It is possible that cconv() consumes all the bytes from the input array without any failure return and yet produce no converted bytes or less number of characters at the output array if the current code conversion supports conversions of combining or conjoining character sequences and the input array has a potentially incomplete combining or conjoining character sequence. For instance, if the current code conversion supports conversions of two combining character sequences of a base character 'A' followed by a combining mark character acute and the same base character 'A' followed by two combining mark characters acute and dot below and the input array has the base character 'A' and a combining mark character acute, the code conversion will consume the two characters but may not produce any converted bytes at the output array for a possible case that the next call will bring in dot below as the next first character in the input array which may result in a different code conversion bytes. Similar to the reset operation requirement for state-dependent encodings, in the end of the conversion, an additional call of reset operation is thus also required to force the conversion to store any saved bytes in the conversion descriptor into the output array. See the EXAMPLES section below for actual usage.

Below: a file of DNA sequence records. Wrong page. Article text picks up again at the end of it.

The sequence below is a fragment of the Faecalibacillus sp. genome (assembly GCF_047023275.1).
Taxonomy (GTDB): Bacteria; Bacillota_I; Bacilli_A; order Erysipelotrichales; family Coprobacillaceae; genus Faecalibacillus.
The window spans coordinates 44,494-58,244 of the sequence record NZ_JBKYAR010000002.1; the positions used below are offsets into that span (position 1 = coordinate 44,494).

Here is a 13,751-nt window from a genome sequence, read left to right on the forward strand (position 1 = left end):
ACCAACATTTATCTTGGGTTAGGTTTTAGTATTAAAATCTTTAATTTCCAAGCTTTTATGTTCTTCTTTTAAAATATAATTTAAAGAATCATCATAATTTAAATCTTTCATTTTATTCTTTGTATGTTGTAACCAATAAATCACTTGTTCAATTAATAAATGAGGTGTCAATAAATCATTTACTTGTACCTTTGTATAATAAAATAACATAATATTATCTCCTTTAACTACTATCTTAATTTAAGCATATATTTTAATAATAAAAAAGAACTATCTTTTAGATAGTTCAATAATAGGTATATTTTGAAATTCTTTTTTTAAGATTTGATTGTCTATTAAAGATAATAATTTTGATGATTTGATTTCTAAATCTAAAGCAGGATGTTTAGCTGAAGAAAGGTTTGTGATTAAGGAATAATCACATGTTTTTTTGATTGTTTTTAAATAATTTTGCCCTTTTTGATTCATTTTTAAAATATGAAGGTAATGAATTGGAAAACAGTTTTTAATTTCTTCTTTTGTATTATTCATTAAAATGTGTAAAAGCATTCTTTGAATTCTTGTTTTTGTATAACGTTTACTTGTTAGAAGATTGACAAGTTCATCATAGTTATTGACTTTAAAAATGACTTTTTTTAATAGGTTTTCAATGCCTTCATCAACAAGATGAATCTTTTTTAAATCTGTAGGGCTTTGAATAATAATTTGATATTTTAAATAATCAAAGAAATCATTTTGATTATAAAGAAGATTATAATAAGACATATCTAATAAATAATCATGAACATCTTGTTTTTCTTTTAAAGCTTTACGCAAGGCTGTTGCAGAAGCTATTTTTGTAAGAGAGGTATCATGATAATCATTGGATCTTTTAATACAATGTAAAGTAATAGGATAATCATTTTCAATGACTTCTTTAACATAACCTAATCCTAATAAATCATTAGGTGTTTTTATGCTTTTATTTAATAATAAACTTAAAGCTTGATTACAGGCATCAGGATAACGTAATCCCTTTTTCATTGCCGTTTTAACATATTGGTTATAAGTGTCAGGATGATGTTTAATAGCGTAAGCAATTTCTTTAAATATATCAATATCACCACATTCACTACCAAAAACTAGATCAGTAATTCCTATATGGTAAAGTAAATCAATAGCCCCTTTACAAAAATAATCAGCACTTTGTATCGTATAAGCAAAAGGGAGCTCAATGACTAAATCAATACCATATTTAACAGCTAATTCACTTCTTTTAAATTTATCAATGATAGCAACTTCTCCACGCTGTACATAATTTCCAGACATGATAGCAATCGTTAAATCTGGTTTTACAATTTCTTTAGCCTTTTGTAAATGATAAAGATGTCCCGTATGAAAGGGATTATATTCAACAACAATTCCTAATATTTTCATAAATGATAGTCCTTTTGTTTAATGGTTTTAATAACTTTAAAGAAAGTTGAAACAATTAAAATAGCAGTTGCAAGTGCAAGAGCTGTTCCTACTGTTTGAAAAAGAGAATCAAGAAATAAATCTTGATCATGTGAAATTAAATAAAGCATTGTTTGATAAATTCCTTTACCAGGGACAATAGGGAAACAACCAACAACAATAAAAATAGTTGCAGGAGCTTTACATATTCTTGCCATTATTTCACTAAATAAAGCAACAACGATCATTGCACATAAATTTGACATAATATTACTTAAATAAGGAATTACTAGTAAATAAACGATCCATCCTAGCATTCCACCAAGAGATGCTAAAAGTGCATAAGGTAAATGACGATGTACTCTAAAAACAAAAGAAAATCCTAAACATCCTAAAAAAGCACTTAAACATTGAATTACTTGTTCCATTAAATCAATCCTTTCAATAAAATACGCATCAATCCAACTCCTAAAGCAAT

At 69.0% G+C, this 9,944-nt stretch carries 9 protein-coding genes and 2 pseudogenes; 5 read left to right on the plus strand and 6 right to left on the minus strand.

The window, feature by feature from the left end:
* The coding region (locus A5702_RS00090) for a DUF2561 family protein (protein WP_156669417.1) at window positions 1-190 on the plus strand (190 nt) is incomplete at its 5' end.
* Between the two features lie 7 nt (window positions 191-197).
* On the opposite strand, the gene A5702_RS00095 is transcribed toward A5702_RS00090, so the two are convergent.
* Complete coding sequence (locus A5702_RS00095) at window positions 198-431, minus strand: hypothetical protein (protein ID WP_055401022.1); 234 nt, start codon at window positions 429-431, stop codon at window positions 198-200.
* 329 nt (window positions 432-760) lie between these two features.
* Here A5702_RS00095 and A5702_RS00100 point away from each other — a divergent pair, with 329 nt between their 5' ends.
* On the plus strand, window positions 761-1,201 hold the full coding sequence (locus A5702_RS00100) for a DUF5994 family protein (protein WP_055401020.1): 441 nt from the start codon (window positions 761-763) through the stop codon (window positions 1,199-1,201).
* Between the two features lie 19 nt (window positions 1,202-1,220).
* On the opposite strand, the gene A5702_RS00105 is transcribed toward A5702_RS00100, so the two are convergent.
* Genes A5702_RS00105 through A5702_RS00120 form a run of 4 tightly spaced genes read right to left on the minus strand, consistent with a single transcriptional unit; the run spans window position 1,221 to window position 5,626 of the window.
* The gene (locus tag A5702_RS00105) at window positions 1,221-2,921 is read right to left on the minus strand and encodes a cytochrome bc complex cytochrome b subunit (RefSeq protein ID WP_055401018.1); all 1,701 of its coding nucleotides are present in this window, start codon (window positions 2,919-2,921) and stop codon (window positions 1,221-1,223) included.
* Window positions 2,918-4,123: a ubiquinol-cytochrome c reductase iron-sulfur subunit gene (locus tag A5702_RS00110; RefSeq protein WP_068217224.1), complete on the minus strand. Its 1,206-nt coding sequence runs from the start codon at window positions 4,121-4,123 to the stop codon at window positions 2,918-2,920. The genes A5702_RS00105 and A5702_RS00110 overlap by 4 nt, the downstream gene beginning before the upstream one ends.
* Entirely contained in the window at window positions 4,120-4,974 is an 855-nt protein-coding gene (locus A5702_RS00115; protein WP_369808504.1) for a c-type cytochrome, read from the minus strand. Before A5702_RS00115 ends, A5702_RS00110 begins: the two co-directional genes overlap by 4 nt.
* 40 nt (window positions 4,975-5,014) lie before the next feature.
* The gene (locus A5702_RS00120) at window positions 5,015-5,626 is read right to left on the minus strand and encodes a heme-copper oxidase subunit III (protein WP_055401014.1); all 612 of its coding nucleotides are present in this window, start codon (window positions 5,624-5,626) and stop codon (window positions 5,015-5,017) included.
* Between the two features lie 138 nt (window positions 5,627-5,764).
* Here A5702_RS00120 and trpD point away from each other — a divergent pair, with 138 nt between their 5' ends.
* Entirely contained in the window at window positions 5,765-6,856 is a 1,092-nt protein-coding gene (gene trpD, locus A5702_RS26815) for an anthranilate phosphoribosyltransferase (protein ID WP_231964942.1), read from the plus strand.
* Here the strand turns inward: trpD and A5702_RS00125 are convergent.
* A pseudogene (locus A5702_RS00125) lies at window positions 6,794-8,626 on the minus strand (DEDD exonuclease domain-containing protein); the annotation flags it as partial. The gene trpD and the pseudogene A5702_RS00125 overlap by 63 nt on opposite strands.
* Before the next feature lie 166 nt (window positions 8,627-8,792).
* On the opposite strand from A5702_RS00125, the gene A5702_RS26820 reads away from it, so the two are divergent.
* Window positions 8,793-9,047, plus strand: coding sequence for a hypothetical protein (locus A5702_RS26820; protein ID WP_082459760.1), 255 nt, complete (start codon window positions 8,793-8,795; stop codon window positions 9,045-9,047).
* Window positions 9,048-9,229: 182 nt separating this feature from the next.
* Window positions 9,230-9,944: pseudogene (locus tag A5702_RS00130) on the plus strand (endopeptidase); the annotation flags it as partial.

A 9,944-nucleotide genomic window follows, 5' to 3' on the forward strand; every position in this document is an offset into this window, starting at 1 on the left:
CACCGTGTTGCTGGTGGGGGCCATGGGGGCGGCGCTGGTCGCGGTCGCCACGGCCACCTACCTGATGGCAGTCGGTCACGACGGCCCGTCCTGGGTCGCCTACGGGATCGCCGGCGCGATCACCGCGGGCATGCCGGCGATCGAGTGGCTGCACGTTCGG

The default conversion behavior mentioned above can be modified if one or more of the conversion behavior modification flag values are specified and such conversion behavior modifications are supported by the implementation of the corresponding cconv code conversion. For more detail, see cconv_open(3C) and cconvctl(3C).

Return Values

The cconv() function updates the values pointed to by inlen and outlen arguments to reflect the extent of the conversion and returns the number of non-identical conversions performed. If the entire bytes in the input array is converted, the value pointed to by inlen will be 0. If the input conversion is stopped due to any error conditions mentioned above, cconv() returns (size_t)-1 and sets errno to indicate the error.